Bp K96243 cultures were isolated from six conditions: Luria-Bertani broth (mid-logarithmic, early stationary and late stationary phases, conditions 1–3), minimal media (mid-log and early stationary, conditions 4–5), or exposure to 1x PBS solution (condition 6). Bacterial mRNAs were profiled on a high-density Bp tiling array representing both strands of the Bp K96243 genome (7.2 Mb) (Nimblegen) (50-mers, 15-base overlap). All transcriptome profiles are the average of 2 biological replicates. Three distinct criteria were employed to consider a novel gene as “expressed”. First, an “expressed” novel gene was required to exhibit a minimum of 3 consecutive array probes with fluorescence intensities above the array median intensity. Second, for genes covered by more than five array probes, the combined pseudo-median expression value of the novel gene was assessed using the SIGN Test, a statistical method previously used to measure the transcriptional activity of genes using tiling microarrays . Only novel genes passing the SIGN test were considered as “expressed” (p<0.05). Third, short novel genes covered by less than five probes that did not qualify for the SIGN Test were manually curated to confirm the presence of contiguous expression signals for each gene. For analyses of differential gene expression, ratios of normalized probe signals were computed. Probe identities with more than 2-fold up-regulation or down-regulation were matched to Bp gene identities. Genes that have 50% or more probes showing at least 2-fold up-regulation or down-regulation were taken as differentially expressed between the conditions compared.
Bp Core Genome and Pan Genome
Gene orthologs across the Bp genomes were determined using OrthoMCL . An all-against-all BLASTp  was performed, followed by a reciprocal BLAST to define putative ortholog pairs or recent paralogs (genes within the same genome that are reciprocally more similar to each other than any sequence from another genome). Reciprocal BLASTp values were converted to a normalized similarity matrix that was analyzed by the Markov Cluster algorithm MCL to define ortholog clusters. OrthoMCL was run with a BLAST e-value cut-off of 1e-5, and an inflation parameter of 1.5. The OrthoMCL output was used to construct tables of shared orthologs and strain-specific genes.
Bp Core Genome Variation and Positive Selection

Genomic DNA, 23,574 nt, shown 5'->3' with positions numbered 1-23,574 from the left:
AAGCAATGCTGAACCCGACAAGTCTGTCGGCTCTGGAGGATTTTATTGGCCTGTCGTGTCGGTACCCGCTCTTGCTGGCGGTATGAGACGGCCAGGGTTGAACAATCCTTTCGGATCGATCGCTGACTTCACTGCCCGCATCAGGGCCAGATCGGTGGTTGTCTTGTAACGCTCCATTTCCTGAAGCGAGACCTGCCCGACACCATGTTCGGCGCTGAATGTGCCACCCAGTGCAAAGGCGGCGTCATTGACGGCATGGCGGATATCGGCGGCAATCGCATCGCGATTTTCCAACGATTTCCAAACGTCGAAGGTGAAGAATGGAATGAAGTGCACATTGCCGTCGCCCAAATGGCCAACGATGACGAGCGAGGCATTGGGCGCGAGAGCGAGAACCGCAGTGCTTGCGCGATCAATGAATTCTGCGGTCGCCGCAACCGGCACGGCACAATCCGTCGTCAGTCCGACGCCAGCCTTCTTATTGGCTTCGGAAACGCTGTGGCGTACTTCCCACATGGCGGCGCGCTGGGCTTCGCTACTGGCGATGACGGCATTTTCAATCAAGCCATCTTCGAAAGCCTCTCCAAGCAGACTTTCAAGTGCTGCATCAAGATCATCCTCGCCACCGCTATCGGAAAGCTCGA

Orthologs exhibiting positional conservation across the Bp genomes were aligned at the DNA level with ClustalW  and manually confirmed. SNAP.pl was used to calculate the number of synonymous vs. non-synonymous base substitutions (Nei and Gojobori method) for all pairwise comparisons of ortholog sequences . Ambiguous codons or codons with insertions were excluded from the tally of compared codons. Base-substitutions were also manually inspected to remove from consideration substitutions indirectly caused by upstream frame-shifts. GENECONV  was used to identify recombination breakpoints, and genes exhibiting a recombination signature were fragmented at the predicted breakpoints. The recombination sub-fragments (total 152 sub-fragments) were individually applied to the PHYLIP pipeline to infer maximum parsimony trees. The core gene alignments were also tested for the presence of recombination using the Pairwise Homoplasy Index (Phi) as implemented in the HYPHY package (100000 permutations, cutoff at ~1% FDR) . ClonalFrame version 1.1 was used to compute rho/theta, the recombination/mutation ratio . Protein sequences were aligned using ClustalW (‘ktuple’ ⇒ 2 and ‘matrix’ ⇒ ‘BLOSUM’). PAL2NAL  Perl scripts were used to convert the multiple sequence protein alignments and corresponding DNA sequences into codon alignments. Maximum parsimony (MP) trees were generated using PHYLIP (‘dnapars’ module) using default values (http://evolution.genetics.washington.edu/phylip.html). Codon alignments and MP trees were analyzed by PAML 4.0  to calculate Ka/Ks (or ω) ratios and test different evolutionary models. The following nested models were used: M1a-M2a and M7-M8 . A likelihood ratio test was used to compare model M2a with M1a, and model M8 with M7, at a significance cutoff of ~2% FDR . The nested model M0 (one-ratio)-M3 (discrete) was also used to confirm heterogeneity of Ka/Ks in the cohort of positively selected genes .
Construction of Isogenic Mutant Strains